The Lagos state governor, Akinwunmi Ambode, has faulted attempts by the federal government to regulate hotels, restaurants and event centres in states, noting that the attempts violates the decision of the Supreme Court and 1999 Constitution.
Ambode has equally faulted the formula for sharing Value Added Tax (VAT) among states of the federation, though the federal government allocated 50 percent of it somewhere else contrary to the ideals and spirit of true federalism.
He rejected the practice at a public forum he addressed on Tuesday, noting that attempts by the federal government to regulate hotels and restaurants was an anomaly that should be addressed accordingly.
In 2013, the federal government had challenged the power and right of the Lagos State Government at the Supreme Court “to make laws on tourism, specifically where the National Assembly had already legislated on the same issue through the NTDC Act.”
Specifically, the federal government then asked challenged the Supreme Court to declare null and void the Lagos State Hotel Occupancy and Restaurant Consumption Law, 2009; Hotel Licensing Law, 1983 and Hotel Licensing (Amendment), all of which were enacted by the State House of Assembly.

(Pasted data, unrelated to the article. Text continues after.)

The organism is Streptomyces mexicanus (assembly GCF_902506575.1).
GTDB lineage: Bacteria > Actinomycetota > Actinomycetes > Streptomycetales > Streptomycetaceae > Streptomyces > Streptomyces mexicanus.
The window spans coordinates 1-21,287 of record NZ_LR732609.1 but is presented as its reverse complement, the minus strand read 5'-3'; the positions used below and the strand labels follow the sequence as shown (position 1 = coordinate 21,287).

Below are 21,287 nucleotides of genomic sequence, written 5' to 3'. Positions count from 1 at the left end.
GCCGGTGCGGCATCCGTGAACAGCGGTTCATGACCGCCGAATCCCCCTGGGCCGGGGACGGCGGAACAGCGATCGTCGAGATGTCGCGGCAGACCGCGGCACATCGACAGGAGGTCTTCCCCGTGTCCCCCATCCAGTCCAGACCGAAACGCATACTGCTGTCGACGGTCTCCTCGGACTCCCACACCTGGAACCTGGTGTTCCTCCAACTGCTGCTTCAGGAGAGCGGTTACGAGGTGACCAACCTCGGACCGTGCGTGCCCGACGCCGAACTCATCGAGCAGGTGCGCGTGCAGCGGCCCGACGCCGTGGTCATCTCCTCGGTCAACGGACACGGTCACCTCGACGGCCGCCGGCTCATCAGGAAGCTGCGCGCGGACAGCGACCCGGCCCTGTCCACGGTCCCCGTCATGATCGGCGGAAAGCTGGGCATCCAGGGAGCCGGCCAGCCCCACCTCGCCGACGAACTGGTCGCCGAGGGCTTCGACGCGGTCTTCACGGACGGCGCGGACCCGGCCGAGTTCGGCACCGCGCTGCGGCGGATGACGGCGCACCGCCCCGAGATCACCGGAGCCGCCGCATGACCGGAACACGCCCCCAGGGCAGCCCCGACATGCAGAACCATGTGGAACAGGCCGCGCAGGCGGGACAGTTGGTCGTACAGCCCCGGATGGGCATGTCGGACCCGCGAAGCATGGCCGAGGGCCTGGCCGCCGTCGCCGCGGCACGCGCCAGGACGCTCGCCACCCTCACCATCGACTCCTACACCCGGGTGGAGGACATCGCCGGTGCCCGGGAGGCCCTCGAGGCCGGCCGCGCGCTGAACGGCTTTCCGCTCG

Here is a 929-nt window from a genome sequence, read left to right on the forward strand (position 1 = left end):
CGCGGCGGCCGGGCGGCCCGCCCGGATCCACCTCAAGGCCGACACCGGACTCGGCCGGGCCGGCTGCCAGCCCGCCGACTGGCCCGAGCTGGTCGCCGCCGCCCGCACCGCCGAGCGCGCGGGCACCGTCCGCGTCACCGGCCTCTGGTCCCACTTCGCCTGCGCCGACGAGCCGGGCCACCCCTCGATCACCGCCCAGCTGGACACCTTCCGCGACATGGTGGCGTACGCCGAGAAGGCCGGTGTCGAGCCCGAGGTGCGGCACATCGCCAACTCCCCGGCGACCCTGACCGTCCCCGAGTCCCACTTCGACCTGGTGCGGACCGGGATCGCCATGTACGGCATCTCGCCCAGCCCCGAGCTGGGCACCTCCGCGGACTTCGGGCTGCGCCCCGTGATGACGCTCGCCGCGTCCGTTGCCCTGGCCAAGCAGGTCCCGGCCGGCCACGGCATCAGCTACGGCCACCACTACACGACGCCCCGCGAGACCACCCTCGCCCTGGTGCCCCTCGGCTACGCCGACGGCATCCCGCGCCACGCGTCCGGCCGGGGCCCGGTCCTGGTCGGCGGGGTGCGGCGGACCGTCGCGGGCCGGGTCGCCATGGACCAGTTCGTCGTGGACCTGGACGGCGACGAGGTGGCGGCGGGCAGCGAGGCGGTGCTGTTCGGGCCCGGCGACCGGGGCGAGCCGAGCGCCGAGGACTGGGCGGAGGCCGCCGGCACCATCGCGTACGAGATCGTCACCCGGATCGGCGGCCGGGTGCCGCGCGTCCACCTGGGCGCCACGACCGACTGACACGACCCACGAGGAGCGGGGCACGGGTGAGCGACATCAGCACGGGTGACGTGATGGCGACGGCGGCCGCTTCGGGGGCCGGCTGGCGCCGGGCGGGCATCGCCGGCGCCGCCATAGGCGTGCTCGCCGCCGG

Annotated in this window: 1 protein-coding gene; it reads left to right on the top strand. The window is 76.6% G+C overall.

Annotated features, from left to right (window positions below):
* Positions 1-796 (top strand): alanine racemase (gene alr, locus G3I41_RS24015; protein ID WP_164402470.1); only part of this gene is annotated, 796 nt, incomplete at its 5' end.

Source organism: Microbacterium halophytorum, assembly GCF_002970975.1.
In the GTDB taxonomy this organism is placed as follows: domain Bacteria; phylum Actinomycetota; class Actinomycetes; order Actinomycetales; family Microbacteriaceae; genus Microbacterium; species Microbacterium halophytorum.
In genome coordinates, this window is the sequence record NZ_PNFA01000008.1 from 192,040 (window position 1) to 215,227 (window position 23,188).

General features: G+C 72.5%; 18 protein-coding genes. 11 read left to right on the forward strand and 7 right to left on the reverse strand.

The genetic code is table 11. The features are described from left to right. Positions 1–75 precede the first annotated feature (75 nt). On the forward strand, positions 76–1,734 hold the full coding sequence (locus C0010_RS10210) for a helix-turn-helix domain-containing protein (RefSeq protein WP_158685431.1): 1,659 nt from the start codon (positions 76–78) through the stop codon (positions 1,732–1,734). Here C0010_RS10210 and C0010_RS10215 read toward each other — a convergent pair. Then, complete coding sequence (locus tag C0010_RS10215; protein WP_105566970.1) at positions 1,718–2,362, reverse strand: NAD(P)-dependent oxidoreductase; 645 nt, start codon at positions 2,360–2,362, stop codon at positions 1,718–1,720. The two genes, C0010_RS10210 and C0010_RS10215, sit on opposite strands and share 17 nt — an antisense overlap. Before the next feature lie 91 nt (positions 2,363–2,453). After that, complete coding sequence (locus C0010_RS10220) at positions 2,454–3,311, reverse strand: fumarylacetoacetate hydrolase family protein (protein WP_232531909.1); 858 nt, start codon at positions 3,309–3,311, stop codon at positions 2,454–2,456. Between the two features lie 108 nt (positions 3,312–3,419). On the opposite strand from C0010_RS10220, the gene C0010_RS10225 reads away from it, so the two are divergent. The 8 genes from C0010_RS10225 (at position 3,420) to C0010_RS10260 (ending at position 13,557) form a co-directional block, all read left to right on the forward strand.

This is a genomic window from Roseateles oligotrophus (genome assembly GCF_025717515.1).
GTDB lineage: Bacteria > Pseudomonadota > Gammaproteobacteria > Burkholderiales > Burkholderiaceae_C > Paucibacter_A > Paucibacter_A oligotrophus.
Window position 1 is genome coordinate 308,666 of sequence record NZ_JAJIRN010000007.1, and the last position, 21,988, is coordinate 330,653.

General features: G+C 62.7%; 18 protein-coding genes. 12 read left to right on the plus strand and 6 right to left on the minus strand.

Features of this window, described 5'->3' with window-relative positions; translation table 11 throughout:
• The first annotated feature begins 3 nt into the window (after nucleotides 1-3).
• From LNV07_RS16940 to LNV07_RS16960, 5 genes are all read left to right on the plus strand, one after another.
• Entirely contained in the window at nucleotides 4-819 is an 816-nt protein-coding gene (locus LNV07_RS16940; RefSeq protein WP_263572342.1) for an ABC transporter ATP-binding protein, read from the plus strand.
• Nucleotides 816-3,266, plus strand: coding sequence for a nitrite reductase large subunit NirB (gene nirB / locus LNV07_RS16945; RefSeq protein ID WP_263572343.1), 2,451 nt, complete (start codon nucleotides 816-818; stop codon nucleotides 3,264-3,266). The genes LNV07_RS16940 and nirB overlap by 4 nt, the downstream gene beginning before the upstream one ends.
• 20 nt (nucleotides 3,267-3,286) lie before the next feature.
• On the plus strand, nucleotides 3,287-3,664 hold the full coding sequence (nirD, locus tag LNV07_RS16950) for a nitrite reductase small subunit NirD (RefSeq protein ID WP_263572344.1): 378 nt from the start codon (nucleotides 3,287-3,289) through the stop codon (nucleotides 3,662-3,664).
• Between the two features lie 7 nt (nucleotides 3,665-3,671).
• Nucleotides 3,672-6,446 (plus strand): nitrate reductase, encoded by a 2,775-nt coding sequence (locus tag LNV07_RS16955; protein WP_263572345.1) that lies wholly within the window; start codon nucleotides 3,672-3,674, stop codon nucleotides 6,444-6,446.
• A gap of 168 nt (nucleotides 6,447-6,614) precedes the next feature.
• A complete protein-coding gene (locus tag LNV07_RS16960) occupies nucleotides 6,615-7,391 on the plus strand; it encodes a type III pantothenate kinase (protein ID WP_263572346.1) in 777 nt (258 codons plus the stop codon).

In its decision, however, the apex court rejected the prayers of the federal government, noting that the constitutional powers of the federal government “are expressly limited to tourism traffic in Nigeria in line with Item 60(d) of Part I of Second Schedule to the 1999 Constitution.
Contrary to the decision of the apex court, the Senate initiated a process to repeal the Nigerian Tourism Development Corporation (NTDC) Act, 2004 and replace it with the Nigerian Tourism Development Authority (NTDA) Bill, 2017 if eventually sailed through.
At the public forum, Ambode lamented the initiation of the NTDA Bill 2017, which he said, was an attempts by the federal government to regulate hotels, restaurants and event centres contrary to the decision of the Supreme Court.
He explained that the Lagos State House of Assembly enacted the Hotel Occupancy and Restaurant Consumption Law, which the Supreme Court ruled, was accordingly passed into law in consonance with the 1999 Constitution.
Despite the existence of Hotel Occupancy and Restaurant Consumption Law, the governor lamented that there were still attempts from the central government to regulate hotels and entertainment centres in the state.
He said: “We enacted a law. Somebody says he wants to enact another law that regulates hotels inside Lagos State. Is it not because of the roads that they put hotel there? These things are purely under residual list. It is within our jurisdiction.”
The governor explained that undue interference in local matters “makes devolution of power imperative. That is what devolution of power is saying. If these things are on residual list, let local government and states deal with them.
“That is all that we are asking for. It is not that we will generate Value Added Tax (VAT) here and somebody will be sharing 50 per cent of the VAT somewhere else. Obviously, that is the whole idea behind this agitation for true federalism, devolution of powers and the need to use it to liberate ourselves so that we can get more prosperous; so that our people can be more comfortable.”